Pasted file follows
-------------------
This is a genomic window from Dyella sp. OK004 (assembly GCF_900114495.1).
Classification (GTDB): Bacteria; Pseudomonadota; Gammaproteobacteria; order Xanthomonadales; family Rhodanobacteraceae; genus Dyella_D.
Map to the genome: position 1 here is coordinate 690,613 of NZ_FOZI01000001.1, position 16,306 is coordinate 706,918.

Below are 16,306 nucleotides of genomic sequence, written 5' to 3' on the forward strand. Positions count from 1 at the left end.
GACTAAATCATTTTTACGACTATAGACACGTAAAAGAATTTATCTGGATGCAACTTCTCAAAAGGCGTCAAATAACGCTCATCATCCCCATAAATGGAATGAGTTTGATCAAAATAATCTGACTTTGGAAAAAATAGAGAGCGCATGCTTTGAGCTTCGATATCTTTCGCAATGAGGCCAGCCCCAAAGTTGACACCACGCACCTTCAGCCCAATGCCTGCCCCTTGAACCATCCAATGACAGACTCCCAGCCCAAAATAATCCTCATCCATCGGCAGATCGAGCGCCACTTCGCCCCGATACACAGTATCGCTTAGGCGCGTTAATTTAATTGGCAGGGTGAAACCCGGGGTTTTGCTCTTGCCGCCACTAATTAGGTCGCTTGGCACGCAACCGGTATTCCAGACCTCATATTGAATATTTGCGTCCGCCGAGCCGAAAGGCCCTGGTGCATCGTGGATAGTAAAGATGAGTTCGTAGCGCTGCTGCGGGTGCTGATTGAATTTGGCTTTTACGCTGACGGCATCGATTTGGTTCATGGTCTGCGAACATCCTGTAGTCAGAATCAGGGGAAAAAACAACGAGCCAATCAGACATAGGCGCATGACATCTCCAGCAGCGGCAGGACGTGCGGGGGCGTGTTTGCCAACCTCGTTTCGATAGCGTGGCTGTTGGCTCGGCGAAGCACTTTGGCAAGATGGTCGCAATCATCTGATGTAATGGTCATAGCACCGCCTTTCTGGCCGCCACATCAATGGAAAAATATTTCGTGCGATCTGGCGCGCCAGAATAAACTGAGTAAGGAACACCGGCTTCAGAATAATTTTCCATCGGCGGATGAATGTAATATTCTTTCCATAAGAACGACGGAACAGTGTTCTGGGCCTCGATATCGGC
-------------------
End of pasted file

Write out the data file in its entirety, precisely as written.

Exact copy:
This is a genomic window from Dyella sp. OK004 (assembly GCF_900114495.1).
Classification (GTDB): Bacteria; Pseudomonadota; Gammaproteobacteria; order Xanthomonadales; family Rhodanobacteraceae; genus Dyella_D.
Map to the genome: position 1 here is coordinate 690,613 of NZ_FOZI01000001.1, position 16,306 is coordinate 706,918.

Below are 16,306 nucleotides of genomic sequence, written 5' to 3' on the forward strand. Positions count from 1 at the left end.
GACTAAATCATTTTTACGACTATAGACACGTAAAAGAATTTATCTGGATGCAACTTCTCAAAAGGCGTCAAATAACGCTCATCATCCCCATAAATGGAATGAGTTTGATCAAAATAATCTGACTTTGGAAAAAATAGAGAGCGCATGCTTTGAGCTTCGATATCTTTCGCAATGAGGCCAGCCCCAAAGTTGACACCACGCACCTTCAGCCCAATGCCTGCCCCTTGAACCATCCAATGACAGACTCCCAGCCCAAAATAATCCTCATCCATCGGCAGATCGAGCGCCACTTCGCCCCGATACACAGTATCGCTTAGGCGCGTTAATTTAATTGGCAGGGTGAAACCCGGGGTTTTGCTCTTGCCGCCACTAATTAGGTCGCTTGGCACGCAACCGGTATTCCAGACCTCATATTGAATATTTGCGTCCGCCGAGCCGAAAGGCCCTGGTGCATCGTGGATAGTAAAGATGAGTTCGTAGCGCTGCTGCGGGTGCTGATTGAATTTGGCTTTTACGCTGACGGCATCGATTTGGTTCATGGTCTGCGAACATCCTGTAGTCAGAATCAGGGGAAAAAACAACGAGCCAATCAGACATAGGCGCATGACATCTCCAGCAGCGGCAGGACGTGCGGGGGCGTGTTTGCCAACCTCGTTTCGATAGCGTGGCTGTTGGCTCGGCGAAGCACTTTGGCAAGATGGTCGCAATCATCTGATGTAATGGTCATAGCACCGCCTTTCTGGCCGCCACATCAATGGAAAAATATTTCGTGCGATCTGGCGCGCCAGAATAAACTGAGTAAGGAACACCGGCTTCAGAATAATTTTCCATCGGCGGATGAATGTAATATTCTTTCCATAAGAACGACGGAACAGTGTTCTGGGCCTCGATATCGGC